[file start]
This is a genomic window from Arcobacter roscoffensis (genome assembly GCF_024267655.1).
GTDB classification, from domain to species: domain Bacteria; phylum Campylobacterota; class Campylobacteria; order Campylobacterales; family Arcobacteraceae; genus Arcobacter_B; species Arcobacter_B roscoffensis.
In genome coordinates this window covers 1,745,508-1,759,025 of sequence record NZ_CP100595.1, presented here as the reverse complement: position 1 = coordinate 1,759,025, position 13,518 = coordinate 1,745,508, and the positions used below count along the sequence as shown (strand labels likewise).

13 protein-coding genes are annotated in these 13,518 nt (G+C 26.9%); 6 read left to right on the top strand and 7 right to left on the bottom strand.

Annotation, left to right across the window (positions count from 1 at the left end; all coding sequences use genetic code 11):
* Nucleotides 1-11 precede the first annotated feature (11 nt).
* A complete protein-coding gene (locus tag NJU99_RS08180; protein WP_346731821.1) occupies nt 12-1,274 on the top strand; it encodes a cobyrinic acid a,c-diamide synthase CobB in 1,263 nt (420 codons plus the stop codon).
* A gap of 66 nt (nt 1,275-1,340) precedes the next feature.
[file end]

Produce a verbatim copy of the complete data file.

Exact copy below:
This is a genomic window from Arcobacter roscoffensis (genome assembly GCF_024267655.1).
GTDB classification, from domain to species: domain Bacteria; phylum Campylobacterota; class Campylobacteria; order Campylobacterales; family Arcobacteraceae; genus Arcobacter_B; species Arcobacter_B roscoffensis.
In genome coordinates this window covers 1,745,508-1,759,025 of sequence record NZ_CP100595.1, presented here as the reverse complement: position 1 = coordinate 1,759,025, position 13,518 = coordinate 1,745,508, and the positions used below count along the sequence as shown (strand labels likewise).

13 protein-coding genes are annotated in these 13,518 nt (G+C 26.9%); 6 read left to right on the top strand and 7 right to left on the bottom strand.

Annotation, left to right across the window (positions count from 1 at the left end; all coding sequences use genetic code 11):
* Nucleotides 1-11 precede the first annotated feature (11 nt).
* A complete protein-coding gene (locus tag NJU99_RS08180; protein WP_346731821.1) occupies nt 12-1,274 on the top strand; it encodes a cobyrinic acid a,c-diamide synthase CobB in 1,263 nt (420 codons plus the stop codon).
* A gap of 66 nt (nt 1,275-1,340) precedes the next feature.